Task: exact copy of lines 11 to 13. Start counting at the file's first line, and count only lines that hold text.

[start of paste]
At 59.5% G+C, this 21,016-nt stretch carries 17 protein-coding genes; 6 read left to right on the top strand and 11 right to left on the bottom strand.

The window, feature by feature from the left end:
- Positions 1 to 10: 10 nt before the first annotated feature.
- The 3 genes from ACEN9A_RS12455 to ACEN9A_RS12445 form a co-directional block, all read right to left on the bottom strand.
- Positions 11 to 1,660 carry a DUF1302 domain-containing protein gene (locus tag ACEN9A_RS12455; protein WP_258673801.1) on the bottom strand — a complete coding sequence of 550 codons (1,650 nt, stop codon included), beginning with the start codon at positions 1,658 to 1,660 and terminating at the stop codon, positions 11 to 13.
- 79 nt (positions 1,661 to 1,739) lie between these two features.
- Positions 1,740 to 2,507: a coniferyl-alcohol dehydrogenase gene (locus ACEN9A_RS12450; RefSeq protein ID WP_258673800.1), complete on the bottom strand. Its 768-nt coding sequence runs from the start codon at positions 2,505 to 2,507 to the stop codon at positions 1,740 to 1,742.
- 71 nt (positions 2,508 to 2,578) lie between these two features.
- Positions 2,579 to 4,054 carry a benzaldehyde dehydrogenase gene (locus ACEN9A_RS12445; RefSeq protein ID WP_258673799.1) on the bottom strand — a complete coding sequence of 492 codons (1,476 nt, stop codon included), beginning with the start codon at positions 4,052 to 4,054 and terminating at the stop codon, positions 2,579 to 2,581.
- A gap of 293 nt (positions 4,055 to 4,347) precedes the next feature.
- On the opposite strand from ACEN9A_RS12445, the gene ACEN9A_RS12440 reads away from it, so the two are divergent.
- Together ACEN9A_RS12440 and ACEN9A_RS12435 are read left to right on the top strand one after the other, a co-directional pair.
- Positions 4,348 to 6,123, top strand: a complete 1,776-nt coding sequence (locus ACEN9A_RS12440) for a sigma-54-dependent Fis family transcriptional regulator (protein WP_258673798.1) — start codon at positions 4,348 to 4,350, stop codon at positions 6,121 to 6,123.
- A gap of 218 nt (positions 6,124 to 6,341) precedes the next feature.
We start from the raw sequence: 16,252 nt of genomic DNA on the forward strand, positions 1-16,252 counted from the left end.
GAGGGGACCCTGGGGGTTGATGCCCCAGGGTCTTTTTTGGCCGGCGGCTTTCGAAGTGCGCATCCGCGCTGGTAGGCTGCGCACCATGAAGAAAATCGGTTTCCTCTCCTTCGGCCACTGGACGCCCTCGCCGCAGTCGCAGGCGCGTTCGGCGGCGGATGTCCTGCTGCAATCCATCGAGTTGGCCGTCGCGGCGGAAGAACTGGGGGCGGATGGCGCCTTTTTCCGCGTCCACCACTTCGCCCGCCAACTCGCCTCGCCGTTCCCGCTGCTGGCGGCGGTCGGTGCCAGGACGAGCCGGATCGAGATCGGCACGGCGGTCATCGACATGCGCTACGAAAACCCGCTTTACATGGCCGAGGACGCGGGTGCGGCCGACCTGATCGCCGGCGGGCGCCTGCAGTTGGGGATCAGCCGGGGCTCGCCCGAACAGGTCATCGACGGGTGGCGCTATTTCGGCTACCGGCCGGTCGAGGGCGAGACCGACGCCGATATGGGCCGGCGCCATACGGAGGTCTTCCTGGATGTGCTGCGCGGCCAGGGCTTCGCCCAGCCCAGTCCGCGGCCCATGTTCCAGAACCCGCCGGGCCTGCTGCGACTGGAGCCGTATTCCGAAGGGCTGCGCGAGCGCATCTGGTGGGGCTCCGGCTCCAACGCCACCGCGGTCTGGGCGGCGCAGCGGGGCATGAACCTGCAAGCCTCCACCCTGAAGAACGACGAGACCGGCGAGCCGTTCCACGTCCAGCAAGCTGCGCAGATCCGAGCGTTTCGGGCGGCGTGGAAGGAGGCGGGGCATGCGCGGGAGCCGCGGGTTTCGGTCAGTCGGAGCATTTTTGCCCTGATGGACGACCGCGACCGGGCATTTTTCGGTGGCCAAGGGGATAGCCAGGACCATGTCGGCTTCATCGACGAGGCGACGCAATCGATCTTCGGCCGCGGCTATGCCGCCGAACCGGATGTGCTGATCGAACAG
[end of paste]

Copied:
- On the opposite strand from ACEN9A_RS12445, the gene ACEN9A_RS12440 reads away from it, so the two are divergent.
- Together ACEN9A_RS12440 and ACEN9A_RS12435 are read left to right on the top strand one after the other, a co-directional pair.
- Positions 4,348 to 6,123, top strand: a complete 1,776-nt coding sequence (locus ACEN9A_RS12440) for a sigma-54-dependent Fis family transcriptional regulator (protein WP_258673798.1) — start codon at positions 4,348 to 4,350, stop codon at positions 6,121 to 6,123.